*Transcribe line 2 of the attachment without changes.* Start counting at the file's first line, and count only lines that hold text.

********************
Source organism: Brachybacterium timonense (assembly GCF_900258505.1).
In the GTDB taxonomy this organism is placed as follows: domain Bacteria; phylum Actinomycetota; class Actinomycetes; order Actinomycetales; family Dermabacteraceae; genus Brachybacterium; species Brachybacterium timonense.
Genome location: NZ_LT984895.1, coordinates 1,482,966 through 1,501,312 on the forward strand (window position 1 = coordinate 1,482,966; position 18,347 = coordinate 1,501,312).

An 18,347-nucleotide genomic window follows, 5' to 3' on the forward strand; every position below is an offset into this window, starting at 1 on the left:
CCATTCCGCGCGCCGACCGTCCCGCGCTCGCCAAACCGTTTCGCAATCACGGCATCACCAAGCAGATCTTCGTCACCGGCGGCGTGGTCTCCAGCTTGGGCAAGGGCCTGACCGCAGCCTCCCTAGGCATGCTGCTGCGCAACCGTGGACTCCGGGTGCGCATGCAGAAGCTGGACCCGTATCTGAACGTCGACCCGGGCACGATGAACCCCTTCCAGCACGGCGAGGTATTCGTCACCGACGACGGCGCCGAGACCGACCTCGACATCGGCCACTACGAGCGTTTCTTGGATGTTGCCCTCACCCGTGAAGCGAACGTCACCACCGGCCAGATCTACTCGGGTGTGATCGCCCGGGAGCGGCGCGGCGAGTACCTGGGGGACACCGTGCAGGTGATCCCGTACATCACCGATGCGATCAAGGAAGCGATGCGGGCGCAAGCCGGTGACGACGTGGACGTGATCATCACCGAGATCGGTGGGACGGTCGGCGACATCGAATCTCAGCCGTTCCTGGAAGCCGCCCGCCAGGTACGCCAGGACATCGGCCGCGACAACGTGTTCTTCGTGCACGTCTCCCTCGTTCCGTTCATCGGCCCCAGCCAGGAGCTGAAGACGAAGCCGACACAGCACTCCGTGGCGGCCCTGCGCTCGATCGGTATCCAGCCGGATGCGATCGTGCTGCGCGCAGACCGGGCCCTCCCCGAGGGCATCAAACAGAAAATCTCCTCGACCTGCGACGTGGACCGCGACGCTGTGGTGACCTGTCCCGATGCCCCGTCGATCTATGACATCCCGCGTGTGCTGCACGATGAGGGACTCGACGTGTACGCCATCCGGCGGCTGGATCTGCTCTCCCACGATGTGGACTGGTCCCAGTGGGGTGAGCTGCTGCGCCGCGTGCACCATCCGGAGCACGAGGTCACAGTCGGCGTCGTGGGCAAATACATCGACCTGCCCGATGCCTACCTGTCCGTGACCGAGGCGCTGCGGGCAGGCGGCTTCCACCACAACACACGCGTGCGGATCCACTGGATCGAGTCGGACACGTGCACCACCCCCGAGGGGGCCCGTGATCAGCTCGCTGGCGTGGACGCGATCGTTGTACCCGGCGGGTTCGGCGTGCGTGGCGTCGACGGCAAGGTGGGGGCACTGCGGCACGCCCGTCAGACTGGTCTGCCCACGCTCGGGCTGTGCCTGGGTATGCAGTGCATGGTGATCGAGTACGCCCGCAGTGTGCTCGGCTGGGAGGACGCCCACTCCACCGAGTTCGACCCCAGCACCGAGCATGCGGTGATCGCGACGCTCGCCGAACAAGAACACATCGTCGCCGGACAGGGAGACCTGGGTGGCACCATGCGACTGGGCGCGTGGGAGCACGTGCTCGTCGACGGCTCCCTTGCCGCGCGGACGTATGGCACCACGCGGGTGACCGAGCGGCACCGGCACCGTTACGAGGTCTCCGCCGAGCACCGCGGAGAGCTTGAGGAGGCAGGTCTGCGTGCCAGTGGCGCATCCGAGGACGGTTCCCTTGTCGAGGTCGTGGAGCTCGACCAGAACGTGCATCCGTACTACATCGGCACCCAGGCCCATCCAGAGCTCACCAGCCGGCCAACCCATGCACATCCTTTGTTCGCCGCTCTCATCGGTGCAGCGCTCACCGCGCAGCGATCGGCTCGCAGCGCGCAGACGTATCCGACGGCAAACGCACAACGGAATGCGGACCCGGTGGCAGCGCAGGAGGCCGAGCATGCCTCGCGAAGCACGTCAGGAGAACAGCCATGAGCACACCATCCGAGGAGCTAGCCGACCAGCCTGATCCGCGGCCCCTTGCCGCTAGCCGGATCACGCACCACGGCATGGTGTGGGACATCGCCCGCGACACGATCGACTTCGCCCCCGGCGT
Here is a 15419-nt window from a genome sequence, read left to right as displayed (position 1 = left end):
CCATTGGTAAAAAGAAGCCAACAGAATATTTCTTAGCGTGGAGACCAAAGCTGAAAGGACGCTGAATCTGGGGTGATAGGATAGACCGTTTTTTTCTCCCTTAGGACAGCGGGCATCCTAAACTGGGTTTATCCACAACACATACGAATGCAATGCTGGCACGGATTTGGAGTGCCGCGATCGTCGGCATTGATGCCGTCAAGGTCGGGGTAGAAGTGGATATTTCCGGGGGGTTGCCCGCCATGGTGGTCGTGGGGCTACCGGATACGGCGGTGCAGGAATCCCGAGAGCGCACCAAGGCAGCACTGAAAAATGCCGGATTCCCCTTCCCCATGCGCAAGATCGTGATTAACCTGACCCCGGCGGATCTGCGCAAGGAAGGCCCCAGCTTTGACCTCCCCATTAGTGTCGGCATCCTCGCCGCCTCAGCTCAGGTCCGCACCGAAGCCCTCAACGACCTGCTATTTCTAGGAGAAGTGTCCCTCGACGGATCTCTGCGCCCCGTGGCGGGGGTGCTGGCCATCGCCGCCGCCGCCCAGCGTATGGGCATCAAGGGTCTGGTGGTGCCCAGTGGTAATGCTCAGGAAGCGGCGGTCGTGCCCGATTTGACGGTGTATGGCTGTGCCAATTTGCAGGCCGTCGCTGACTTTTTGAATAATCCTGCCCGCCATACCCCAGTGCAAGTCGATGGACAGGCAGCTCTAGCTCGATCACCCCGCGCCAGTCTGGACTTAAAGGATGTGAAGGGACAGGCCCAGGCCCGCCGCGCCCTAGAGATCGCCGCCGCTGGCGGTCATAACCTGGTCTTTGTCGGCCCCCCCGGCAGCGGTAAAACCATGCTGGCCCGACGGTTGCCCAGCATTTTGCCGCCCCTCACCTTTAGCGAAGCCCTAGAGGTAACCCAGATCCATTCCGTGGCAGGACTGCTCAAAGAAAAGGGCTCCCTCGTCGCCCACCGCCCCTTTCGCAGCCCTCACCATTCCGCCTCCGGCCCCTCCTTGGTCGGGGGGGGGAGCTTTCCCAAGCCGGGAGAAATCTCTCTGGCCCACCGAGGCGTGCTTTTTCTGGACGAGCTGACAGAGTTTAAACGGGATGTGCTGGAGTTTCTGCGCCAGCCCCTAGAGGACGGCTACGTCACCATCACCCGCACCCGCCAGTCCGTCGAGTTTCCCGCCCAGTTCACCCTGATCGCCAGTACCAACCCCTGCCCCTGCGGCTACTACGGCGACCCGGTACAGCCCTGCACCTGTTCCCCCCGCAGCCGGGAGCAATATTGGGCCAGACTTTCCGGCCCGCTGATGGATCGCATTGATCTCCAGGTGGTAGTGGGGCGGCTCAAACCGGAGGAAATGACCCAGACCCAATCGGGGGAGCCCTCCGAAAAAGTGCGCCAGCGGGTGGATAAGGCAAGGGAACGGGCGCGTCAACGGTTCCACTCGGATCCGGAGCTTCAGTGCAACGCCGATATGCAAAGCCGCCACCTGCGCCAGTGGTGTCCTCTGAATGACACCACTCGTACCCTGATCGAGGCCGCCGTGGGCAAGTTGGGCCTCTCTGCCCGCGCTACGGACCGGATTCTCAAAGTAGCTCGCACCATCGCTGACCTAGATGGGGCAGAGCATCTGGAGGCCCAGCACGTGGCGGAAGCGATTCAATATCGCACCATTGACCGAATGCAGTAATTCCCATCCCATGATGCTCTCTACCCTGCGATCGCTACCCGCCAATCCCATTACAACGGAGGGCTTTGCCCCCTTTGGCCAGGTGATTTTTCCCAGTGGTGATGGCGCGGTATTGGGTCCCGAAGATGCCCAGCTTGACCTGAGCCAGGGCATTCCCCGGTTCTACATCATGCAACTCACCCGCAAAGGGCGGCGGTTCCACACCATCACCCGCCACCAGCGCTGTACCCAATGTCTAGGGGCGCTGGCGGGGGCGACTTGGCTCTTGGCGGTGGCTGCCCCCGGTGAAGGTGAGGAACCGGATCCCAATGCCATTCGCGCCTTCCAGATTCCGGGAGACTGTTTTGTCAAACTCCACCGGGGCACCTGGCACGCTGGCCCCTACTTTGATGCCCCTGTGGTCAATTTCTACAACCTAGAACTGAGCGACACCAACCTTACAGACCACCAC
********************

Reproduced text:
In the GTDB taxonomy this organism is placed as follows: domain Bacteria; phylum Actinomycetota; class Actinomycetes; order Actinomycetales; family Dermabacteraceae; genus Brachybacterium; species Brachybacterium timonense.